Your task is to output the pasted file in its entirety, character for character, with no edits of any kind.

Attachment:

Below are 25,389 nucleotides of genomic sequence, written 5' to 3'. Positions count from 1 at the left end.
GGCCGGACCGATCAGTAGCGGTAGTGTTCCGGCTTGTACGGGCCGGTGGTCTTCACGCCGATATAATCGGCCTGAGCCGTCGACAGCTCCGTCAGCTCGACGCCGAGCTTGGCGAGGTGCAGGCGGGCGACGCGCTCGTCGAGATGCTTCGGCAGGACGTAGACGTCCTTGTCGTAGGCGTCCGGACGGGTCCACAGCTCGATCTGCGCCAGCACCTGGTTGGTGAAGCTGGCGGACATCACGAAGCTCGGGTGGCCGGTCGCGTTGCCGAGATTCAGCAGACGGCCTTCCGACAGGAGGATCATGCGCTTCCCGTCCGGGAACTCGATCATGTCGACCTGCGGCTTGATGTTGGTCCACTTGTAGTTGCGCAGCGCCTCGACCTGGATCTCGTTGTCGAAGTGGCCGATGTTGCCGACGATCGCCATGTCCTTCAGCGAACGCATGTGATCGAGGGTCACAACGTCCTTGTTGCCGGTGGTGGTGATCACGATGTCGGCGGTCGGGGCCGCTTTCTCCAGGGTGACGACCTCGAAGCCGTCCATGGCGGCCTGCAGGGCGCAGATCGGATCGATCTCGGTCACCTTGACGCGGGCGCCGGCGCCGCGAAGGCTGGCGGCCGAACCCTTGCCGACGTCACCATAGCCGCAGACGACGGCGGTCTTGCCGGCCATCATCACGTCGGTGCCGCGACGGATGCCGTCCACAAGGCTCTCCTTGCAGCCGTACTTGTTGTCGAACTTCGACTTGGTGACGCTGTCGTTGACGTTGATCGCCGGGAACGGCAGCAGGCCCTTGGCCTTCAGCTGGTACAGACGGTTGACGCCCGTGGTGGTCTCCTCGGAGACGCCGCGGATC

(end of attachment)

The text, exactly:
Below are 25,389 nucleotides of genomic sequence, written 5' to 3'. Positions count from 1 at the left end.
GGCCGGACCGATCAGTAGCGGTAGTGTTCCGGCTTGTACGGGCCGGTGGTCTTCACGCCGATATAATCGGCCTGAGCCGTCGACAGCTCCGTCAGCTCGACGCCGAGCTTGGCGAGGTGCAGGCGGGCGACGCGCTCGTCGAGATGCTTCGGCAGGACGTAGACGTCCTTGTCGTAGGCGTCCGGACGGGTCCACAGCTCGATCTGCGCCAGCACCTGGTTGGTGAAGCTGGCGGACATCACGAAGCTCGGGTGGCCGGTCGCGTTGCCGAGATTCAGCAGACGGCCTTCCGACAGGAGGATCATGCGCTTCCCGTCCGGGAACTCGATCATGTCGACCTGCGGCTTGATGTTGGTCCACTTGTAGTTGCGCAGCGCCTCGACCTGGATCTCGTTGTCGAAGTGGCCGATGTTGCCGACGATCGCCATGTCCTTCAGCGAACGCATGTGATCGAGGGTCACAACGTCCTTGTTGCCGGTGGTGGTGATCACGATGTCGGCGGTCGGGGCCGCTTTCTCCAGGGTGACGACCTCGAAGCCGTCCATGGCGGCCTGCAGGGCGCAGATCGGATCGATCTCGGTCACCTTGACGCGGGCGCCGGCGCCGCGAAGGCTGGCGGCCGAACCCTTGCCGACGTCACCATAGCCGCAGACGACGGCGGTCTTGCCGGCCATCATCACGTCGGTGCCGCGACGGATGCCGTCCACAAGGCTCTCCTTGCAGCCGTACTTGTTGTCGAACTTCGACTTGGTGACGCTGTCGTTGACGTTGATCGCCGGGAACGGCAGCAGGCCCTTGGCCTTCAGCTGGTACAGACGGTTGACGCCCGTGGTGGTCTCCTCGGAGACGCCGCGGATC